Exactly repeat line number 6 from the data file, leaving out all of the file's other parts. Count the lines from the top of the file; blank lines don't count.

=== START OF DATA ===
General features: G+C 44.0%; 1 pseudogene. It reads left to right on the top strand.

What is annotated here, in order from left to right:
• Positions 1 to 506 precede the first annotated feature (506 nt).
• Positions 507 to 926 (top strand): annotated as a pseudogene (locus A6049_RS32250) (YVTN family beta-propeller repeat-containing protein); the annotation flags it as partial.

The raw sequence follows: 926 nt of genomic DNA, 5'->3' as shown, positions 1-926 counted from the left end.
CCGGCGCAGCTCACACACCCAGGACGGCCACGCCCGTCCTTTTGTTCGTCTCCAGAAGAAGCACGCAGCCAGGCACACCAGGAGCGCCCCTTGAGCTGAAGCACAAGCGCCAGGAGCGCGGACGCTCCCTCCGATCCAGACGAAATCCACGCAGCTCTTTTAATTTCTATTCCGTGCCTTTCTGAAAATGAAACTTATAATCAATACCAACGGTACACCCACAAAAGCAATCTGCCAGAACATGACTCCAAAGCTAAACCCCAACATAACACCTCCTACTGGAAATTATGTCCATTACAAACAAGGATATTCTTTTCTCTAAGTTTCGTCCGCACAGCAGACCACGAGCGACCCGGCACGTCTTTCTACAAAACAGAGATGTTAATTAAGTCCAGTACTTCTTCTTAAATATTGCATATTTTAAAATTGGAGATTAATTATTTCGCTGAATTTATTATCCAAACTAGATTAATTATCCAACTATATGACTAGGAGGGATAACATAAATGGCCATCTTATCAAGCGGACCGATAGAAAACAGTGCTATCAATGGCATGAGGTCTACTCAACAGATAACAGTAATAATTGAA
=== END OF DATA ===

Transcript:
CCGGCGCAGCTCACACACCCAGGACGGCCACGCCCGTCCTTTTGTTCGTCTCCAGAAGAAGCACGCAGCCAGGCACACCAGGAGCGCCCCTTGAGCTGAAGCACAAGCGCCAGGAGCGCGGACGCTCCCTCCGATCCAGACGAAATCCACGCAGCTCTTTTAATTTCTATTCCGTGCCTTTCTGAAAATGAAACTTATAATCAATACCAACGGTACACCCACAAAAGCAATCTGCCAGAACATGACTCCAAAGCTAAACCCCAACATAACACCTCCTACTGGAAATTATGTCCATTACAAACAAGGATATTCTTTTCTCTAAGTTTCGTCCGCACAGCAGACCACGAGCGACCCGGCACGTCTTTCTACAAAACAGAGATGTTAATTAAGTCCAGTACTTCTTCTTAAATATTGCATATTTTAAAATTGGAGATTAATTATTTCGCTGAATTTATTATCCAAACTAGATTAATTATCCAACTATATGACTAGGAGGGATAACATAAATGGCCATCTTATCAAGCGGACCGATAGAAAACAGTGCTATCAATGGCATGAGGTCTACTCAACAGATAACAGTAATAATTGAA